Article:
On Tuesday night, Vermont voters elected Molly Gray as the state’s next Lieutenant Governor. The current assistant attorney general had never run for office but garnered a number of high-profile endorsements including from Senator Patrick Leahy, Congressman Peter Welch, former Governor and Ambassador Madeline Kunin and former Governor Peter Shumlin. She defeated Republican businessman Scott Milne, who had twice run for office, and the outcome between the two was the closest among the state’s top races. On Wednesday morning Molly Gray told WAMC North Country Bureau Chief Pat Bradley following the election results was a rollercoaster but a very special night.
“I'm just so deeply humbled and honored to have won the election and so ready to get to work for Vermont and already starting to think about what comes next. Looking forward, looking forward every single day and we've got so much work to do and I look forward to getting to it.”
Pat Bradley: “Did you find as you were out on the campaign trail that there was a single issue that resonated or were voters looking more at a mix of concerns?”
Molly Gray: “Throughout this campaign I’ve really been mirroring back or echoing back to Vermonters the issues that they brought up, you know, childcare and equal access to childcare across the state, internet and broadband access and especially during this pandemic where folks are trying to remote work or navigate online learning. Our small businesses continue to struggle. And I got into this race because of our demographic challenges trying to keep a generation here and bring a generation back. And throughout this campaign one thing that has come up again and again is that those demographic challenges that we face and the issues that really relate to a generation that wants to stay here are the same issues that Vermonters are facing because of the pandemic. So I see this moment as one where we can recover stronger from COVID-19 and we can do that in a way that sets us up for a more resilient, a more equitable, a more sustainable future for the state and one that's able to attract and retain workers in Vermont.”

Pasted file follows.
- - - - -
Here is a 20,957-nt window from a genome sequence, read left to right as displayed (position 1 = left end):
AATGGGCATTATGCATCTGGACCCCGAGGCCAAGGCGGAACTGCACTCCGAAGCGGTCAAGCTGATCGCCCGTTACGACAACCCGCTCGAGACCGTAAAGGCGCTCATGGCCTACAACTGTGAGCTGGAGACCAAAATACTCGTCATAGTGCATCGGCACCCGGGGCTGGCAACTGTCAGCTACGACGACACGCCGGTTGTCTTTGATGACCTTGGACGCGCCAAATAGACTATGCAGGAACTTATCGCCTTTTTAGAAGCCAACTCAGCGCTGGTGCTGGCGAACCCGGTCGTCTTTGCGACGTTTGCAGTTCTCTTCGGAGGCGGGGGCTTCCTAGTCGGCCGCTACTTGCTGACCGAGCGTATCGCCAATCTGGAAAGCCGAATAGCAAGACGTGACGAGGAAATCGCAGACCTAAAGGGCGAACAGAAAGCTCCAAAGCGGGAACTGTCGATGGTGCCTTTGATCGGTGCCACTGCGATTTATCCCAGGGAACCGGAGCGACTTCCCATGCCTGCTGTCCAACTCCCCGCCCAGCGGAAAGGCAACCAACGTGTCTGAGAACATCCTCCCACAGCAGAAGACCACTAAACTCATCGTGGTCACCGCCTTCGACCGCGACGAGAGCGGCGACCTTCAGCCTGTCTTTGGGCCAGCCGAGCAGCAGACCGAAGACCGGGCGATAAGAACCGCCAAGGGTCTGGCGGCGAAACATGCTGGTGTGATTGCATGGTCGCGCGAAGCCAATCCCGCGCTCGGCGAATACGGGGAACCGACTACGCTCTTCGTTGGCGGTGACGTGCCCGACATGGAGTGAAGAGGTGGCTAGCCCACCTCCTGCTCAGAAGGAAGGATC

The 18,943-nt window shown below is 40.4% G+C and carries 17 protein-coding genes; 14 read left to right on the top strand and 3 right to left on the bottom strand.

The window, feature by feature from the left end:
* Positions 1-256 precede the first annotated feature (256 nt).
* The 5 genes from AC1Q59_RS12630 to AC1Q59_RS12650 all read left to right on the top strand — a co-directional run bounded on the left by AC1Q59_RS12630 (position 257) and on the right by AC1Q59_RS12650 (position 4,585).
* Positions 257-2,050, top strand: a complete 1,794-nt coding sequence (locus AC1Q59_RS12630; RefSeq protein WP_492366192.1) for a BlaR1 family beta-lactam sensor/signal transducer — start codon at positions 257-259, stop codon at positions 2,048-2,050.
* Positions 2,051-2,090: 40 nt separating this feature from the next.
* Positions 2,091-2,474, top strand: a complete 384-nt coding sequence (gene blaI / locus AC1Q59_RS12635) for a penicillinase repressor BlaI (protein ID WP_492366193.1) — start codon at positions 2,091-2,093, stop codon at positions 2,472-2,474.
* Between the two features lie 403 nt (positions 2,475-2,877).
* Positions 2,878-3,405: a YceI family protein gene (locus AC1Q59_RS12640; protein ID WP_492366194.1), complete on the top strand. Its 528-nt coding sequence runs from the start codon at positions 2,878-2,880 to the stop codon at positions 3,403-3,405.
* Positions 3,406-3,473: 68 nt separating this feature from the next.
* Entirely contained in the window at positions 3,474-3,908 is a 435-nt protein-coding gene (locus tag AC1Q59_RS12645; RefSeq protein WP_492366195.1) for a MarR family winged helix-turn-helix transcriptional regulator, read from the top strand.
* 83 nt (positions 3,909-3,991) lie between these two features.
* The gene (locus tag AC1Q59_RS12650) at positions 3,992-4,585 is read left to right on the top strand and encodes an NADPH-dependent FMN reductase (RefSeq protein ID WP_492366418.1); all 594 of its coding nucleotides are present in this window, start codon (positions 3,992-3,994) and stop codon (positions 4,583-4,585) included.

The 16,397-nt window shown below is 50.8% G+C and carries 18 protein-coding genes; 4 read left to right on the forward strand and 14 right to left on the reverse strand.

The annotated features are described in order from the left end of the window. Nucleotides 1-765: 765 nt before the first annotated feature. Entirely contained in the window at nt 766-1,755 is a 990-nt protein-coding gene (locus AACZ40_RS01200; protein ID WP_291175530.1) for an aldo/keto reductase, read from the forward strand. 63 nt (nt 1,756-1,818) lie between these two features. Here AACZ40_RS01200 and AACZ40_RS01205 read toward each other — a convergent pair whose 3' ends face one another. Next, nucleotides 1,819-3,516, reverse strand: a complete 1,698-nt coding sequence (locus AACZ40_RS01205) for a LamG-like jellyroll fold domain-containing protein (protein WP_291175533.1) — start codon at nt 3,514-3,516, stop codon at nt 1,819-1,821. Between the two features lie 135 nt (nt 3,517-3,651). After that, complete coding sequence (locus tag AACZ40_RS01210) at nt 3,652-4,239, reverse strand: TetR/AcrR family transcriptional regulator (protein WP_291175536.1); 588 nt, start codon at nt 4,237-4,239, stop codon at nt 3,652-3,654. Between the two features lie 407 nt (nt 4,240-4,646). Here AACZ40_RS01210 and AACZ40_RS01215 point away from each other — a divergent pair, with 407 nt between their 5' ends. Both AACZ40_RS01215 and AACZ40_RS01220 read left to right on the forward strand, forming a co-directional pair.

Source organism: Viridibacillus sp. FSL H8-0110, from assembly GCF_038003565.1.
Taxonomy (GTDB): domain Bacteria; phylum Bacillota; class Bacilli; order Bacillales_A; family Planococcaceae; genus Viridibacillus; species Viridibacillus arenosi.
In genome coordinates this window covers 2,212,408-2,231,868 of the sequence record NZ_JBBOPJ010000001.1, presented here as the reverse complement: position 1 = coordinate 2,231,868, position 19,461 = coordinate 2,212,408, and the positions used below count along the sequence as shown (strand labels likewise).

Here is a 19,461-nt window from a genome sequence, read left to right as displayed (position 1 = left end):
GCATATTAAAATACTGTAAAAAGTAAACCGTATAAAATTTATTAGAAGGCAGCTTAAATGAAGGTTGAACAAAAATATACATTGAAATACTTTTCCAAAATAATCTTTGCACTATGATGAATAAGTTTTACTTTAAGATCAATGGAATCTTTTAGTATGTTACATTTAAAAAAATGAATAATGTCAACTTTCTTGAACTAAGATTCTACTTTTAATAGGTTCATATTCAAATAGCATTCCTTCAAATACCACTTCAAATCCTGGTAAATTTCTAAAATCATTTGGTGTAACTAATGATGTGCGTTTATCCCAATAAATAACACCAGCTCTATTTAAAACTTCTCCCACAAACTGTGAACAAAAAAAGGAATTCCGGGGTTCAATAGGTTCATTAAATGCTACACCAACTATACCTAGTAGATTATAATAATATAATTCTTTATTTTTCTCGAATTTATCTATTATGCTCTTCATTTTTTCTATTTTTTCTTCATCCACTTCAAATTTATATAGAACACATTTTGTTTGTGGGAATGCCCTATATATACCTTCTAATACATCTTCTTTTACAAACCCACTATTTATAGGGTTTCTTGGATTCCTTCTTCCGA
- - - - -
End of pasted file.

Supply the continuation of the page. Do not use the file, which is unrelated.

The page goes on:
Bradley: “Molly, one of the things that struck me in your speech on Election Night was that you said rural communities need a voice in Montpelier. But most of Vermont is rural. So wouldn't most of the representatives in Montpelier be bringing a voice of rural communities to the Statehouse? So can you kind of expand on what you meant by that?”
Gray: “Absolutely. I grew up in Orange County in a little town called Newbury on a vegetable and dairy farm. And one thing that I'd seen and one thing that I've heard from small towns, like Newbury, across the state, I mean, really rural towns, there's more lights off than lights on. And when I talk about our demographic challenges I mean our declining workforce, our shrinking tax base, and our small towns are struggling. And if we're going to, to help them, we need to give them a continued voice. And I look forward to being a lieutenant governor that draws on my background as someone from a small town in rural rural Vermont and understanding the needs of our rural communities. And that's what I meant by that.”
Pat Bradley: “You also acknowledged that the Lieutenant Governor doesn't write laws or make laws. That's really the rest of the legislative body. What sort of a difference do you think you will make as Lieutenant Governor?”